The Court's Abbott Labs analysis requires us to draw lines between exempt and non-exempt uses based upon the nature of the relationship between the nonprofit hospital and the pharmaceutical consumer.(7) In determining the scope of the Act in that case, the Supreme Court focused on the strength and proximity of the relationship between the dispensing of the drugs and the hospital's core patient care functions. Its finding that the Act applied to drugs dispensed to employees, students, and medical staff members was premised on the "obvious and institutionally intimate" relationship between those individuals and the hospital's purposes and activities.(8) Its determination to include drugs sold to medical staff members within the scope of the NPIA, although the doctors are not hospital employees, was based on the recognition that their services are vital to the hospital's existence.(9) Moreover, the Court indicated that other professionals who are not employees, such as chaplains or special duty nurses, may be treated the same as employees and students for purposes of the analysis.(10)
In this instance, we conclude that our interpretation of the exemption should be guided by the role that VBMC's contract workers play in the hospital's provision of care to its patients and the stability of the workers' relationship to the hospital. In cases involving hospital agents who perform occasional or intermittent work for a nonprofit hospital, or of transient workers hired by a contracting intermediary, the NPIA likely would not apply. In this case, however, the contract workers are assigned to Valley Baptist exclusively, they work on hospital premises, and many of them work at the hospital over a long period of time. They perform services that are integral to the hospital's care of its patients, and VBMC has articulated plausible reasons why providing pharmaceuticals to these workers may increase workers' productivity, to the direct benefit of the hospital. The fact that the hospital has chosen to obtain these workers' services through contract rather than directly should not be determinative in our construction of the Act. The business considerations that led the hospital to contract for these workers rather than employing them do not appear to have any significance for the policies underlying either the Robinson-Patman Act or the NPIA. For these reasons, we conclude that pharmaceuticals purchased by VBMC for resale to contracted workers, in the circumstances disclosed here, would be purchased for the hospital's "own use" within the meaning of the NPIA.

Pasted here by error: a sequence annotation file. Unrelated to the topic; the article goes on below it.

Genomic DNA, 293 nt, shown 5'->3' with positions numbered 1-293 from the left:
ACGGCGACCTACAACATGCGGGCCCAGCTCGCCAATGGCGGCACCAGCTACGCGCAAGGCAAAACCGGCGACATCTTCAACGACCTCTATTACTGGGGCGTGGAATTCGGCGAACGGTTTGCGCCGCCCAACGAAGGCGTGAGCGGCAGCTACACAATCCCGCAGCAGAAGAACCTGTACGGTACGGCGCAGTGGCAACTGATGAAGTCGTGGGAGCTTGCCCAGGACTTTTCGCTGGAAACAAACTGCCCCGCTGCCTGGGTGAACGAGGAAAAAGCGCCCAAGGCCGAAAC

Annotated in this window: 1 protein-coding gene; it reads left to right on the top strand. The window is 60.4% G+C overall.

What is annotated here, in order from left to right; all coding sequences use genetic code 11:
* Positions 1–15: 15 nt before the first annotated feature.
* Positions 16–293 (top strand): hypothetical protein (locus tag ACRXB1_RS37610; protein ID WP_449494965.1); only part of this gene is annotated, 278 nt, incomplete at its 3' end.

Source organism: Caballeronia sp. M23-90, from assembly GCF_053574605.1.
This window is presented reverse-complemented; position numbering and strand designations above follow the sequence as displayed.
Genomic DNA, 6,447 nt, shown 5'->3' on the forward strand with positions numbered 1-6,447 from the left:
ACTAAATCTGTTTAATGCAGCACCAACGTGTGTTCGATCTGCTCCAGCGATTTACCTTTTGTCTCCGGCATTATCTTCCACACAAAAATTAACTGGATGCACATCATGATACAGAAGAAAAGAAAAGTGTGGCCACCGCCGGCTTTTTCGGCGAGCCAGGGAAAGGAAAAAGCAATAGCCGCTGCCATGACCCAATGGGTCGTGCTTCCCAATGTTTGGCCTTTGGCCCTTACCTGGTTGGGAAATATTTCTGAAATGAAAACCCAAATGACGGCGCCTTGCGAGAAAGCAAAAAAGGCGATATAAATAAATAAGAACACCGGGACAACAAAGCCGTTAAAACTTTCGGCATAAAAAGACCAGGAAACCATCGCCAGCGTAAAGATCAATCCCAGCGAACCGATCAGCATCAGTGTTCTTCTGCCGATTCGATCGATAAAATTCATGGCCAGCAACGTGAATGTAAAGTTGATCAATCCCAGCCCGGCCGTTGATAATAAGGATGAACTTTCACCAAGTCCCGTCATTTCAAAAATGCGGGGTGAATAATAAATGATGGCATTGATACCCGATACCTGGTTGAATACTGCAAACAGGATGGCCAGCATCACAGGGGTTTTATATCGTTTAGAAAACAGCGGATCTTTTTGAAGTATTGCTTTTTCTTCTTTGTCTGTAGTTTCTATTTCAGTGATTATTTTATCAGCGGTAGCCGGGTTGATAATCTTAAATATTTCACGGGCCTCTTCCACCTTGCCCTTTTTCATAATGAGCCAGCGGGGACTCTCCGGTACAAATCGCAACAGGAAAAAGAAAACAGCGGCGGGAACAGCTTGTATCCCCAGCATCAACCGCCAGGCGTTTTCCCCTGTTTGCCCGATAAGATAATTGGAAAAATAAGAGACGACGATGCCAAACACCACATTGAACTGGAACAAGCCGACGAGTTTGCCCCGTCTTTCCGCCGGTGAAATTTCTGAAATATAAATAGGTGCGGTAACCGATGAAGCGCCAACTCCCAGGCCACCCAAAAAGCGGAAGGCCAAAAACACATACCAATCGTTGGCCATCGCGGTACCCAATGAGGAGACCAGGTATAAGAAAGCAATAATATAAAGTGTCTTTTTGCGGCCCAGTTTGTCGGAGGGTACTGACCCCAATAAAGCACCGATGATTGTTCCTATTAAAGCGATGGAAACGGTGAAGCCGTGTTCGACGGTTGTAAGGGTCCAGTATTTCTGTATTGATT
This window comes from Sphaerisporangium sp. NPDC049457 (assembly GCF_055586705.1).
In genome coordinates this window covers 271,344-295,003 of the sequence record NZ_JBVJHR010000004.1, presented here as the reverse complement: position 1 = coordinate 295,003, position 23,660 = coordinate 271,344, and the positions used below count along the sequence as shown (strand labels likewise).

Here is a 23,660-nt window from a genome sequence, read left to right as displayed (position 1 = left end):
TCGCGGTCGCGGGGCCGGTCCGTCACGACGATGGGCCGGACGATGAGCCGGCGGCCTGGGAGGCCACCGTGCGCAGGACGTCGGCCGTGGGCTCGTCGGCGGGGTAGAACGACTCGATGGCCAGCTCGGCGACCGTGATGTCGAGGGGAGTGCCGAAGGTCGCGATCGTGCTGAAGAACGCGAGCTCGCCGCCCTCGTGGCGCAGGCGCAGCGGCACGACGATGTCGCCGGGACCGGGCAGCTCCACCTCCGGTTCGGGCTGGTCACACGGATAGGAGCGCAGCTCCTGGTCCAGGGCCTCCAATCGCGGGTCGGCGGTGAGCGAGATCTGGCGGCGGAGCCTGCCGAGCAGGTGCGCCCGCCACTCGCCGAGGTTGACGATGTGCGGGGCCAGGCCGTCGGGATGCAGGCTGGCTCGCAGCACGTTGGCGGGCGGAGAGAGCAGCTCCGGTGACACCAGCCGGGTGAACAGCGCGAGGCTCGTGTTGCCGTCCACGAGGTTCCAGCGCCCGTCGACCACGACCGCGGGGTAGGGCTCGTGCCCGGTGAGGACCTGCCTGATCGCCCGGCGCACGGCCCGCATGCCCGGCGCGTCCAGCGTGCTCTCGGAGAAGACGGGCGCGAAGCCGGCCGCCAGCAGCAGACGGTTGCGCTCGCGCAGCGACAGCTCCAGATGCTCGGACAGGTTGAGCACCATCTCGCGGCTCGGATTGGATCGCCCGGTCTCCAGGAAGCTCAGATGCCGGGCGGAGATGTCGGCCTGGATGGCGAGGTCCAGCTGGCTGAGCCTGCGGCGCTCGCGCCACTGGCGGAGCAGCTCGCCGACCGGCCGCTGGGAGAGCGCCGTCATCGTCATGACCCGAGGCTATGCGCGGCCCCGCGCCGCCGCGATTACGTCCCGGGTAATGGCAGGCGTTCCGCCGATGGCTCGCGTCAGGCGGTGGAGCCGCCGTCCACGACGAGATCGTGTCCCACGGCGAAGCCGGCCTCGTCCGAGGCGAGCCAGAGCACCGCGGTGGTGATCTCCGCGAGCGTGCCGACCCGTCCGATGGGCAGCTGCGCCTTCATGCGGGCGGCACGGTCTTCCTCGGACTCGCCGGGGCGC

This letter sets out the views of the staff of the Bureau of Competition, as authorized by the Commission's Rules of Practice. Under Commission Rule § 1.3(c), 16 C.F.R. § 1.3(c), the Commission is not bound by this staff opinion and reserves the right to rescind it at a later time. In addition, this office retains the right to reconsider the questions involved and, with notice to the requesting party, to rescind or revoke the opinion if implementation of the proposed program results in substantial anticompetitive effects, if the program is used for improper purposes, if facts change significantly, or if it otherwise would be in the public interest to do so.
Jeffrey W. Brennan
1. 15 U.S.C. § 13c.
2. An additional 2300 workers are directly employed by VBMC.
3. Abbott Laboratories v. Portland Retail Druggists Association, 425 U.S. 1 (1976).
4. Id. at 13-14.
5. Id. at 14 (emphasis in original).
6. Id. at 16.
7. See id. at 10.
8. Id. at 16.
9. Id. at 17.
10. Id. at 10 n.7.